Schools turn into shelters during Hurricane Irma

school in Florida

Hurricane Irma caused more than 1,700 evacuees to seek shelter at the Boca Raton High School in the Palm Beach County school district, about 50 miles north of Miami. According to Education Week, Susie King, the principal, had been at the school since last Friday.

“With 32 volunteers working in the shelter—many of them school employees working around the clock to feed evacuees, keep the shelter clean, and provide other supports—King had pivoted to deploying her skills as a decision-maker, problem-solver, and comforter, which she usually devotes to the school’s 3,500 students and their teachers.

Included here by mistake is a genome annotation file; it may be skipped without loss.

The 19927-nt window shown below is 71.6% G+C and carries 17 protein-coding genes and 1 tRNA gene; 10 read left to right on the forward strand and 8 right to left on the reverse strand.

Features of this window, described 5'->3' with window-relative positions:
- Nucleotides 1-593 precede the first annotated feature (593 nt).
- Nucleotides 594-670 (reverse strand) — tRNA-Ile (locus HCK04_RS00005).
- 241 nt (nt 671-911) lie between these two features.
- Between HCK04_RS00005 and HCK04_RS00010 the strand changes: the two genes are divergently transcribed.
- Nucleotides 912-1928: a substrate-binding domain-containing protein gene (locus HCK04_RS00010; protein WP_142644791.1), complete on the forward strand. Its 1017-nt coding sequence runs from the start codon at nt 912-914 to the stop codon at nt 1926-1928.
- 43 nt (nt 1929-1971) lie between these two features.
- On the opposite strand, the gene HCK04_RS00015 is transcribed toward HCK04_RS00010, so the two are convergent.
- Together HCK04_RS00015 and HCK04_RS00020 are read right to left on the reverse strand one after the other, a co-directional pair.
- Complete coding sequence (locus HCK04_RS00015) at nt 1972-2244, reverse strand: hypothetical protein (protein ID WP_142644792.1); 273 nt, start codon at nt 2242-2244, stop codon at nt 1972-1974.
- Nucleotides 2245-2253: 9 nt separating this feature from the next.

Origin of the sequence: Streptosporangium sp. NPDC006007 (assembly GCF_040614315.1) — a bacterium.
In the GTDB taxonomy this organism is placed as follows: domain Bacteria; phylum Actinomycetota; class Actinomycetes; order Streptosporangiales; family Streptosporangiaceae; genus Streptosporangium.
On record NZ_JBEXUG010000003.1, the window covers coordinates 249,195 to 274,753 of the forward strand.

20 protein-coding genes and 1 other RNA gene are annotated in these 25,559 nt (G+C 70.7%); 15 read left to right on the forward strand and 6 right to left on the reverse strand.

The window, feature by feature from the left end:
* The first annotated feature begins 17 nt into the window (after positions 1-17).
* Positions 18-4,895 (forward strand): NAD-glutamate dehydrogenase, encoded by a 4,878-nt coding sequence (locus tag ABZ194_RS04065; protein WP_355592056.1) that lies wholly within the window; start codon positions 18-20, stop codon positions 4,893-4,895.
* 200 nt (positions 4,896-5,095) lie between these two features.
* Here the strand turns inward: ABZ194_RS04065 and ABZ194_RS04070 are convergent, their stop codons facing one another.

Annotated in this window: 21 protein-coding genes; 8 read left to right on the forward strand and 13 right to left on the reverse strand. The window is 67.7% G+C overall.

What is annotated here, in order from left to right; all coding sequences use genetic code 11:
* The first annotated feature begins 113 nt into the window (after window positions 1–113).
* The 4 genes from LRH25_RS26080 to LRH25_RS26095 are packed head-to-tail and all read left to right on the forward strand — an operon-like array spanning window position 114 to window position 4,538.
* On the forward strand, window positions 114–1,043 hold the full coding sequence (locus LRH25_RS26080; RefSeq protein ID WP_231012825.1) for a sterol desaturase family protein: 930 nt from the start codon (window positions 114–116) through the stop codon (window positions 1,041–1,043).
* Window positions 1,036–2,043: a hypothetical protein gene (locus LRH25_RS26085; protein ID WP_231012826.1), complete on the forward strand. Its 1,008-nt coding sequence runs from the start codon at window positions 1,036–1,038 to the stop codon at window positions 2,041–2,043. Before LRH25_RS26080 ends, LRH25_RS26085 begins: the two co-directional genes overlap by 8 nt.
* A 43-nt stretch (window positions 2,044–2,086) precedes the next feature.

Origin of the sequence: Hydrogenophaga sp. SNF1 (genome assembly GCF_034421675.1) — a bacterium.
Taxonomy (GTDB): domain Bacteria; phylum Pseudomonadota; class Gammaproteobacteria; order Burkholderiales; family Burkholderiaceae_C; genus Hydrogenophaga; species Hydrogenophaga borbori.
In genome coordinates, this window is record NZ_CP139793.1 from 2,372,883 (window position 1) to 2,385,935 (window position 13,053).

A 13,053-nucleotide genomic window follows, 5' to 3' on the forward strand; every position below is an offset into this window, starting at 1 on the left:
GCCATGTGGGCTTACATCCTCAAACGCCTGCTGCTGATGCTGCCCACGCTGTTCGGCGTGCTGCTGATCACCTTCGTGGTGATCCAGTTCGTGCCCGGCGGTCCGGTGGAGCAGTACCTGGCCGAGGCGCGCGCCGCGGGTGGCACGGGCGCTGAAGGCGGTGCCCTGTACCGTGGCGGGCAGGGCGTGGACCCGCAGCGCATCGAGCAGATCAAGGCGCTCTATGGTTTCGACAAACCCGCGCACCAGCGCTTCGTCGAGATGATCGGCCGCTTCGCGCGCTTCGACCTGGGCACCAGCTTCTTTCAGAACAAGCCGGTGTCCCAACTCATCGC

Similar scenes had been playing out in other Palm Beach County schools—where during the storm’s peak 17,000 evacuees sought refuge, according to Superintendent Robert Avossa—and across the state’s emergency shelters for multiple days as Hurricane Irma churned toward Florida and millions of people sought a safe place to go. The size and predicted ferocity of the hurricane prompted the evacuation of more than 6 million people, tens of thousands of whom either had no means to leave the state or waited too long to find other options for escaping the storm’s direct path.”

About 500 of the 600 shelters that opened across Florida were located in K-12 schools. Schools are often used as shelters because there are a lot of them and they’re pretty solid structures. Additionally, school personnel naturally show up and help run the shelters. Find out more about it at Education Week.